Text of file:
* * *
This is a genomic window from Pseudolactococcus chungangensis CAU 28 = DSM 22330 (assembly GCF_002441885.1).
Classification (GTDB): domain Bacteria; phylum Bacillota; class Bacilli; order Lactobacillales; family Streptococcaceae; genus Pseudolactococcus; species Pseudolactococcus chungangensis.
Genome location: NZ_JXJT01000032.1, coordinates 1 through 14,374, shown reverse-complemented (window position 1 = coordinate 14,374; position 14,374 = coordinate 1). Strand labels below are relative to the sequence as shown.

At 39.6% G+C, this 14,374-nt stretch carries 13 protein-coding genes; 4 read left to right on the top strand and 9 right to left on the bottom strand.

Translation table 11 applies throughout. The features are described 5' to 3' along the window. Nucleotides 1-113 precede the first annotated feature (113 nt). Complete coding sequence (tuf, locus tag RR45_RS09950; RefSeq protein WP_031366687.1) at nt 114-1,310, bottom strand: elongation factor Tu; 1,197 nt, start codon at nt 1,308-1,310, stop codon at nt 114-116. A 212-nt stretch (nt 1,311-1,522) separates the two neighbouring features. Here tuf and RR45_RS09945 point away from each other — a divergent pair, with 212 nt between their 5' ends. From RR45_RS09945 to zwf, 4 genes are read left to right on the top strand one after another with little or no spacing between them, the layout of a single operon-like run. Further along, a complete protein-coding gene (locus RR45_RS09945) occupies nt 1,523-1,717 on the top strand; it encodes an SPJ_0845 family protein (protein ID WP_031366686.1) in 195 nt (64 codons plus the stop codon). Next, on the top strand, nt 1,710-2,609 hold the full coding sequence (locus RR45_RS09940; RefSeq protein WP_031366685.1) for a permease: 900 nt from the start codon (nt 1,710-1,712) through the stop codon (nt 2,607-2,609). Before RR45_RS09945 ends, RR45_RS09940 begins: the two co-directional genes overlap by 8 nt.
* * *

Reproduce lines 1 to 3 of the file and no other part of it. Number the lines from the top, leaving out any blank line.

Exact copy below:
This is a genomic window from Pseudolactococcus chungangensis CAU 28 = DSM 22330 (assembly GCF_002441885.1).
Classification (GTDB): domain Bacteria; phylum Bacillota; class Bacilli; order Lactobacillales; family Streptococcaceae; genus Pseudolactococcus; species Pseudolactococcus chungangensis.
Genome location: NZ_JXJT01000032.1, coordinates 1 through 14,374, shown reverse-complemented (window position 1 = coordinate 14,374; position 14,374 = coordinate 1). Strand labels below are relative to the sequence as shown.